I am not really talking about my own patience, most of time I use GNOME Terminal and it looks good and can’t remember any features removed from it since GNOME 2.28. Btw, the best terminal app for Linux, and looses only if we expand to Mac world because, well, iTerm2 is really fantastic.

        Well, maybe I don’t understand Free Software. Here, most Free Software evangelists try to convince people about advantages of free software over proprietary. I am pretty sure that with your sentence I can’t convince anyone about advantages of Free Software.

        Theres another big problem. Suppose that I got it fixed or I pay another developer to fix it, theres no guarantee that it will be incorporated to main branch unless maintainers agree with me or my paid developers. Lets then expand it to other Linux distros (maybe Ubuntu to be more realistic), they have two options, depend on the will and humor of the maintainers or fork/patch it and get lots of critics from main developers (Canonical!?). Who chooses maintainers when a project is used by lots of distros and companies?

        I use Fedora my self (rethinking now my position about RedHat) but, GNOME is not going to be a RedHat project without any space for decisions from other companies, communities, users or distros? I am not talking about myself only, every time I see a discussion about Nautilus I got impression that developers don’t hear users, maybe critics just get more attention but here I see people really sad with every new versions of Nautilus and GNOME Shell, the same is not true with Gedit, Evince, Evolution and Firefox (not GNOME project I know).

        For me, users are very important on Free Software world, even if they can’t code or pay for changes, projects can just die if they loose all users.

      4. “I am pretty sure that with your sentence I can’t convince anyone about advantages of Free Software.”
        I don’t really want to go that off topic, but I’m pretty sure free software doesn’t mean “features” or “doing it in the way I want”.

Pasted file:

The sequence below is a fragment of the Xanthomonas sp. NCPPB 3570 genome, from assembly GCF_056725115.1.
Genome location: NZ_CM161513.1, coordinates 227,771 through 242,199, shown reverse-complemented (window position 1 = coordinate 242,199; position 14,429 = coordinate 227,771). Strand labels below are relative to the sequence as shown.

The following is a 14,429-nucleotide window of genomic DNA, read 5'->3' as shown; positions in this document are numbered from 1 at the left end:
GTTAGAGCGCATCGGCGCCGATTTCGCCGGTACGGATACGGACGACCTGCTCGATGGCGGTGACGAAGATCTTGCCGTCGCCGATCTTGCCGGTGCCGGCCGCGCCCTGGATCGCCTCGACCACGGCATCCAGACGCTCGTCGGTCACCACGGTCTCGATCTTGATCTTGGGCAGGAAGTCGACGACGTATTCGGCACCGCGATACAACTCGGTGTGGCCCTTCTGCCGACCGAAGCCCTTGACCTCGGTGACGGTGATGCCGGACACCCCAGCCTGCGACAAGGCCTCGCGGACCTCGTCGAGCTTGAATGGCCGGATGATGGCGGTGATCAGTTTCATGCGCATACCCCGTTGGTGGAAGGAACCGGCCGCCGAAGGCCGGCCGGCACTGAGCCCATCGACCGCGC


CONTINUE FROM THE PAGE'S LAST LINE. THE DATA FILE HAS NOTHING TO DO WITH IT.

“Theres another big problem. Suppose that I got it fixed or I pay another developer to fix it, theres no guarantee that it will be incorporated to main branch unless maintainers agree with me or my paid developers”
        That’s true. But the maintainer is maintainer for a reason, and most probably the maintainer follows the project mindshare with other from GNOME. Don’t think maintainers do as they want, actually that’s far from that 🙂 . Either way, you can ask the maintainer if that needs to be fixed, and as we said before, this issue needs to be fixed!
        “depend on the will and humor”
        If you are suggesting (hope I understood it wrong) that we do or not based on how we woke up that day, we can finish the discussion. We discuss everything with designers and other developers multiple times and we take care of use cases and multiple more things like distros. But I don’t think this need to be stated, and to be honest I’m getting annoyed with this.
        “Who chooses maintainers when a project is used by lots of distros and companies?”
        The ones doing the work, this is something that is just how most of free software projects work. I should not explain this…
        “I got impression that developers don’t hear users”
        I’m tired of this discussion. I think I invested enough free time here, and that I pushed enough for what users care. I think you are complaining about things that were done when I was not even using Linux, 3 years ago. So either we look at the present and future, or there is no point discussing here.

  4. Any chance to get the “status bar” back one day or another ?

    It may be hidden by default, and an option added in the View options, such as:
    [ ] Display Status bar

    The goal would be to get a quick overview of the space available on a volume. I (as many users) use that features very often…

    It is a basic feature expected from a files manager, provided for example by Thunar, Pcmanfm, Caja, Nemo, MacOSX Finder. Only Windows file manager and Gnome files are missing that essential feature.

    Cheers,
    Fred